Numbers Show the Milwaukee Ave. Makeover in Wicker Park Has Boosted Safety

The North/Damen/Milwaukee intersection after the makeover, looking northeast. Photo: John Greenfield
The North/Damen/Milwaukee intersection after the makeover, looking northeast. Photo: John Greenfield

In summer 2017 the Chicago Department of Transportation did a quick-and-cheap safety redesign of the Milwaukee Avenue corridor in Wicker Park and Bucktown. The department used street paint and plastic posts to create sidewalk bump-outs and close dangerous “slip lanes” that had allowed drivers to whip around corners. It added new crosswalks and green bike boxes at the six-way North/Damen/Milwaukee intersection. And, since Milwaukee is too narrow in this part of town for striping standard bike lanes without stripping lots of parking — politically difficult on this retail-dense strip — CDOT experimented with installing bike lanes with a dashed line on the left side.

At today’s Mayor’s Bicycle Advisory Council Meeting, CDOT deputy commissioner Luann Hamilton announced that the department has almost completed an evaluation of this “rapid delivery project” and shared a few stats from the upcoming report.

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An aerial view of North/Damen/Milwaukee after most of the work was completed, but before a new crosswalk was striped at the northwest side. Photo: Steven Vance

While some commenters on Streetsblog previously argued that striping the dashed bike lanes on the narrow street would actually make cyclists less safe because it would encourage them to ride closer to parked cars, putting them in danger of being doored, CDOT’s counts show that’s not the case. It turns out that 52 percent fewer cyclists are riding in the door zone nowadays than before the lanes were striped. That doesn’t surprise me because, in my experience, drivers are doing a pretty good job of staying out of the lanes, which allows people on bikes to ride further to the left. Indeed, Hamilton said, 37 percent fewer motorists were observed driving in the bike space than before the striping.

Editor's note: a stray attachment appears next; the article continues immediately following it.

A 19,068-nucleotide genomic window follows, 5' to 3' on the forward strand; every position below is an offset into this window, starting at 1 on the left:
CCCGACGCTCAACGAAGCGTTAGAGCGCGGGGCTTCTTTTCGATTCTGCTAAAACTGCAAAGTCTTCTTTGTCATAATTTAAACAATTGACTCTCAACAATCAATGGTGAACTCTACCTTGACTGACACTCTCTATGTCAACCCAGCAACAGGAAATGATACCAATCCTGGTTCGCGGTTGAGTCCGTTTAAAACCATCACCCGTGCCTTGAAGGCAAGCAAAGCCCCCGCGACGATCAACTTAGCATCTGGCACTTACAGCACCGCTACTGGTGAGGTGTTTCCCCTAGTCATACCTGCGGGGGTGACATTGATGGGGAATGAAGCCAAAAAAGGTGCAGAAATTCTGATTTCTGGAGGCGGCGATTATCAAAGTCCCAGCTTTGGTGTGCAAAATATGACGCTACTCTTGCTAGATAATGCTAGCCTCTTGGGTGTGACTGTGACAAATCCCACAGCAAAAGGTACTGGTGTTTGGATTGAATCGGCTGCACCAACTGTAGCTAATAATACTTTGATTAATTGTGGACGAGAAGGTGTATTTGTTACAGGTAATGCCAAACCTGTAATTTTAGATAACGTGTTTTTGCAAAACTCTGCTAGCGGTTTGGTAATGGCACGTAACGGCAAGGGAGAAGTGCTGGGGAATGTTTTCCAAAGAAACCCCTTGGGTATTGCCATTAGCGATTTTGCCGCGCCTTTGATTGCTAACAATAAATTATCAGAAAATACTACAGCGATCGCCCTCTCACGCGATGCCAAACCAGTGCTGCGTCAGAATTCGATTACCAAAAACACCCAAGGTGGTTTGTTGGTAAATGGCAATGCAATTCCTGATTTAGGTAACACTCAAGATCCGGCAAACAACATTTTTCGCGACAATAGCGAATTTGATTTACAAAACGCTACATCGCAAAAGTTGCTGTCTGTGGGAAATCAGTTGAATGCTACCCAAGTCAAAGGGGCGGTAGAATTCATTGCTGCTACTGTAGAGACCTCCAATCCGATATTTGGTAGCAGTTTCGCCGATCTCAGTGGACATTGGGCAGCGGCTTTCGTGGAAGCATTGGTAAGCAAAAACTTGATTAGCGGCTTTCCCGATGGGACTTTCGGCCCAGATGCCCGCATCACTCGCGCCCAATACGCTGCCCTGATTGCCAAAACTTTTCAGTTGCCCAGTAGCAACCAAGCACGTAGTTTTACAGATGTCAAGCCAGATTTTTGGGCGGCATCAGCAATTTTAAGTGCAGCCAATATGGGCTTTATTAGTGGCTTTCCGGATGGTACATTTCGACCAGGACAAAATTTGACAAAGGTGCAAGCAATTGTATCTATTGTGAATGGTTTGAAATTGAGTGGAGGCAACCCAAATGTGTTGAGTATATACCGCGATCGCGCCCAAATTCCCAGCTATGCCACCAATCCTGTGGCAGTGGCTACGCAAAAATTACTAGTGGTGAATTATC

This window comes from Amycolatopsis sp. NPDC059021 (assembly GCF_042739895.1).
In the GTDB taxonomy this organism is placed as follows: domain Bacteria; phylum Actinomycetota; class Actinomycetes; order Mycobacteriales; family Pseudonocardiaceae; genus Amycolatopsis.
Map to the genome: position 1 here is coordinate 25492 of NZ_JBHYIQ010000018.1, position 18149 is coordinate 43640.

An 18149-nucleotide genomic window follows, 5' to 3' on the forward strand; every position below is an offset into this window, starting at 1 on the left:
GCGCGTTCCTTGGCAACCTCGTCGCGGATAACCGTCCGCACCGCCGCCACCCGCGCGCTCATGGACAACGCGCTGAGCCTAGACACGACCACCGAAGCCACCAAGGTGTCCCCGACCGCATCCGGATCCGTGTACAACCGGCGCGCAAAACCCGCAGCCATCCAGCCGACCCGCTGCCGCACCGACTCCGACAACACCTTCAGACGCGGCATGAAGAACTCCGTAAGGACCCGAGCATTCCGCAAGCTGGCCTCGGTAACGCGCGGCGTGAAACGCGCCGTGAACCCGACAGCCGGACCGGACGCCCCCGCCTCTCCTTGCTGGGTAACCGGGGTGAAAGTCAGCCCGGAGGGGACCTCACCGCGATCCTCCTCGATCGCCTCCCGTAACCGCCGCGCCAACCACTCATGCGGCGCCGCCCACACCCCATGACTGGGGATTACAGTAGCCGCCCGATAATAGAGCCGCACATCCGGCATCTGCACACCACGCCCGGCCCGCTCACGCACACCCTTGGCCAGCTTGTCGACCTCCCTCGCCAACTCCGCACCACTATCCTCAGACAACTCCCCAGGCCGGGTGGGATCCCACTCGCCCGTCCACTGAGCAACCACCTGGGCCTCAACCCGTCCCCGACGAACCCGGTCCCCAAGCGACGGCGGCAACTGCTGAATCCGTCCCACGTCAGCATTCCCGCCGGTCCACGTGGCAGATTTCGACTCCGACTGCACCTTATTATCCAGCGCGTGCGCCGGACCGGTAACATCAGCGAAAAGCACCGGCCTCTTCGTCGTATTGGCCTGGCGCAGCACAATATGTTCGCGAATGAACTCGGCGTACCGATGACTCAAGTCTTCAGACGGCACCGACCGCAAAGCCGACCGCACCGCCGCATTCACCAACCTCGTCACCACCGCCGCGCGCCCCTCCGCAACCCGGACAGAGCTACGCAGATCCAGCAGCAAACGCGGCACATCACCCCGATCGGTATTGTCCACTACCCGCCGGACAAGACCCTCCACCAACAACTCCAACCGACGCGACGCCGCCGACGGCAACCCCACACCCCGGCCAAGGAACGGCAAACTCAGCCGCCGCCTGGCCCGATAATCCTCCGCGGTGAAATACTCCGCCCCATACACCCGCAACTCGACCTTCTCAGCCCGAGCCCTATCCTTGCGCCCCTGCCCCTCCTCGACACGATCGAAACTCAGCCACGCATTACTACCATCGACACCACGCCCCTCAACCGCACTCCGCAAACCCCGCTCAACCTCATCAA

The dashed lanes  give cyclists more room to stay away from car doors. Photo: John Greenfield
The dashed lanes give cyclists more room to stay away from car doors. Photo: John Greenfield

At locations where new bump-outs and zebra-stripe crosswalks were added, 10 percent more motorists are yielding to pedestrians in the crosswalk than before. And the number of people driving at or below 20 mph has increased by 16 percent since the speed limit on the corridor was lowered to 20 mph as part of the project.

Bump-outs at Honore and Milwaukee shorten crossing distances. Photo: John Greenfield
Bump-outs at Honore and Milwaukee shorten crossing distances. Photo: John Greenfield

CDOT recently got data from the CTA on how the changes are affecting bus service. The final report should be released early next year.

MBAC attendees praised the project for making the area safer, but one man noted that some of the crosswalks are currently badly faded, including a new crossing that legalized a popular, but previously verboten, pedestrian shortcut across North/Damen/Milwaukee. CDOT engineer Dave Smith said he’d look into the issue.

The closed slip lane at the south side or North/Damen/Milwaukee. Photo: John Greenfield
The closed slip lane at the south side or North/Damen/Milwaukee. Photo: John Greenfield

Attendee Elizabeth Tieri said that it seems like some motorists still aren’t familiar with how they’re supposed to operate around the unusual street features — she’s seen drivers attempt to make right turns into the closed slip lane at the south side of North/Damen/Milwaukee, for example. She asked what was being be done to educate the public about the project.

Hamilton responded that the department has tried to get the word out through outreach events with the city’s Bicycling Ambassadors, and via the Wicker Park Bucktown Chamber of Commerce, which helped plan the project. CDOT Commissioner Rebekah Scheinfeld said she hopes that, as this kind of infrastructure becomes more common across the city, it will be “normalized” and drivers will get more comfortable with it.

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